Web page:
For whites, the percentages of children with incarcerated parents also increased, but remained much lower. About 3 percent of white babies born in 1990 had witnessed parental incarceration by age 14, as compared to 1 percent of white babies born in 1978.
The study focused on black and white children because the differences are starker and also because large-scale data sets have classified Hispanics inconsistently throughout the years, making it difficult to assess the impact of parental incarceration.
"We anticipate that the results we discuss here would apply in much the same direction (if not magnitude) to Hispanic children," the authors write.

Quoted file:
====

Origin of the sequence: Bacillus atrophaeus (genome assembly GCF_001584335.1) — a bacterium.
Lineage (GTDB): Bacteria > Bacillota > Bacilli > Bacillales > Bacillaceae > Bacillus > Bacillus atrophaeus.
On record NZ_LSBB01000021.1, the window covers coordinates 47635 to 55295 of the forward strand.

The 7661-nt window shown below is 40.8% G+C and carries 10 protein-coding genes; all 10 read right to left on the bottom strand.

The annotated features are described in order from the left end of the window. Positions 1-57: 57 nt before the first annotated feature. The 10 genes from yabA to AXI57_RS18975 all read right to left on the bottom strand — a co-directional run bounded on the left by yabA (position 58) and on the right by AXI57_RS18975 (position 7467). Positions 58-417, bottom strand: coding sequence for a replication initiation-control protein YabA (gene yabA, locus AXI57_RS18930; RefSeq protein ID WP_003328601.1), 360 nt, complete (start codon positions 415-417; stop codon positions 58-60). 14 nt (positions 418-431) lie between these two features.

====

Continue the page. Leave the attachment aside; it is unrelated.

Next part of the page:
Overall, more than 3 percent of American children (2.7 million) have a parent in prison on any given day.
"In most instances," Wakefield and Wildeman state, "the removal of a parent makes a bad situation worse."
As a result, children whose fathers have been incarcerated fare worse than similar children whose fathers have not been locked up. For instance, they have higher rates of problems with mental health and behavior.
Wakefield and Wildeman also found that the large increases in parental incarceration over time increased the disparities between black and white children's behavioral problems.
Children with incarcerated parents are also more likely than similar children to end up homeless. Wakefield and Wildeman conclude that the black-white gap in childhood homelessness would have been 26 percent to 65 percent smaller had mass imprisonment never occurred.
Finally, children of incarcerated fathers are more likely to die before the age of 1.